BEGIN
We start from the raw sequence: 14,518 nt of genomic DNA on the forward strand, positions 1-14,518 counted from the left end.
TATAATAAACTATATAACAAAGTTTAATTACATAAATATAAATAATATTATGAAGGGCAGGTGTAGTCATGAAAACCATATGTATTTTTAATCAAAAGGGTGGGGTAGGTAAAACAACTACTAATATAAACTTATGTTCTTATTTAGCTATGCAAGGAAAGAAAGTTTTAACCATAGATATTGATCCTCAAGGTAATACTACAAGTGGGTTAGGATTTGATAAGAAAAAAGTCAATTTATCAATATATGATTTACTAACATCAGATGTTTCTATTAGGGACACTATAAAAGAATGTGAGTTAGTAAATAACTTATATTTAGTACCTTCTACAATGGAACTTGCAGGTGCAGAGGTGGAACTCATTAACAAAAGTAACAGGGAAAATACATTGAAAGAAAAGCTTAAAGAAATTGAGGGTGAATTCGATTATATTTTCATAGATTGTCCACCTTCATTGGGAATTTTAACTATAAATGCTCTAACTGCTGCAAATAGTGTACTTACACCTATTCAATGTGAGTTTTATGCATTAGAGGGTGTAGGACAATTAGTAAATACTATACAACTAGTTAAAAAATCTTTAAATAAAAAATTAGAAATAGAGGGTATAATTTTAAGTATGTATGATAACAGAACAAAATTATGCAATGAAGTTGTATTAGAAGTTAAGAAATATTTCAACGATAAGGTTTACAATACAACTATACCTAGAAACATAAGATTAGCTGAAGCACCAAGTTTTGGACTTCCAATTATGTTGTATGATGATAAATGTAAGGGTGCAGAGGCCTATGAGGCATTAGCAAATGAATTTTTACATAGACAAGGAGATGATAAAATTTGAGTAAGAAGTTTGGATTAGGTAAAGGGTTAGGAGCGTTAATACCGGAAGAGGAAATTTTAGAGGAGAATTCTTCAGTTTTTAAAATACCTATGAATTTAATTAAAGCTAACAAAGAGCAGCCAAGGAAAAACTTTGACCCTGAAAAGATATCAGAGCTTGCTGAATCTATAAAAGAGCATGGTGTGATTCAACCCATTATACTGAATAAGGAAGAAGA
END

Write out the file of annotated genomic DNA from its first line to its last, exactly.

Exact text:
We start from the raw sequence: 14,518 nt of genomic DNA on the forward strand, positions 1-14,518 counted from the left end.
TATAATAAACTATATAACAAAGTTTAATTACATAAATATAAATAATATTATGAAGGGCAGGTGTAGTCATGAAAACCATATGTATTTTTAATCAAAAGGGTGGGGTAGGTAAAACAACTACTAATATAAACTTATGTTCTTATTTAGCTATGCAAGGAAAGAAAGTTTTAACCATAGATATTGATCCTCAAGGTAATACTACAAGTGGGTTAGGATTTGATAAGAAAAAAGTCAATTTATCAATATATGATTTACTAACATCAGATGTTTCTATTAGGGACACTATAAAAGAATGTGAGTTAGTAAATAACTTATATTTAGTACCTTCTACAATGGAACTTGCAGGTGCAGAGGTGGAACTCATTAACAAAAGTAACAGGGAAAATACATTGAAAGAAAAGCTTAAAGAAATTGAGGGTGAATTCGATTATATTTTCATAGATTGTCCACCTTCATTGGGAATTTTAACTATAAATGCTCTAACTGCTGCAAATAGTGTACTTACACCTATTCAATGTGAGTTTTATGCATTAGAGGGTGTAGGACAATTAGTAAATACTATACAACTAGTTAAAAAATCTTTAAATAAAAAATTAGAAATAGAGGGTATAATTTTAAGTATGTATGATAACAGAACAAAATTATGCAATGAAGTTGTATTAGAAGTTAAGAAATATTTCAACGATAAGGTTTACAATACAACTATACCTAGAAACATAAGATTAGCTGAAGCACCAAGTTTTGGACTTCCAATTATGTTGTATGATGATAAATGTAAGGGTGCAGAGGCCTATGAGGCATTAGCAAATGAATTTTTACATAGACAAGGAGATGATAAAATTTGAGTAAGAAGTTTGGATTAGGTAAAGGGTTAGGAGCGTTAATACCGGAAGAGGAAATTTTAGAGGAGAATTCTTCAGTTTTTAAAATACCTATGAATTTAATTAAAGCTAACAAAGAGCAGCCAAGGAAAAACTTTGACCCTGAAAAGATATCAGAGCTTGCTGAATCTATAAAAGAGCATGGTGTGATTCAACCCATTATACTGAATAAGGAAGAAGA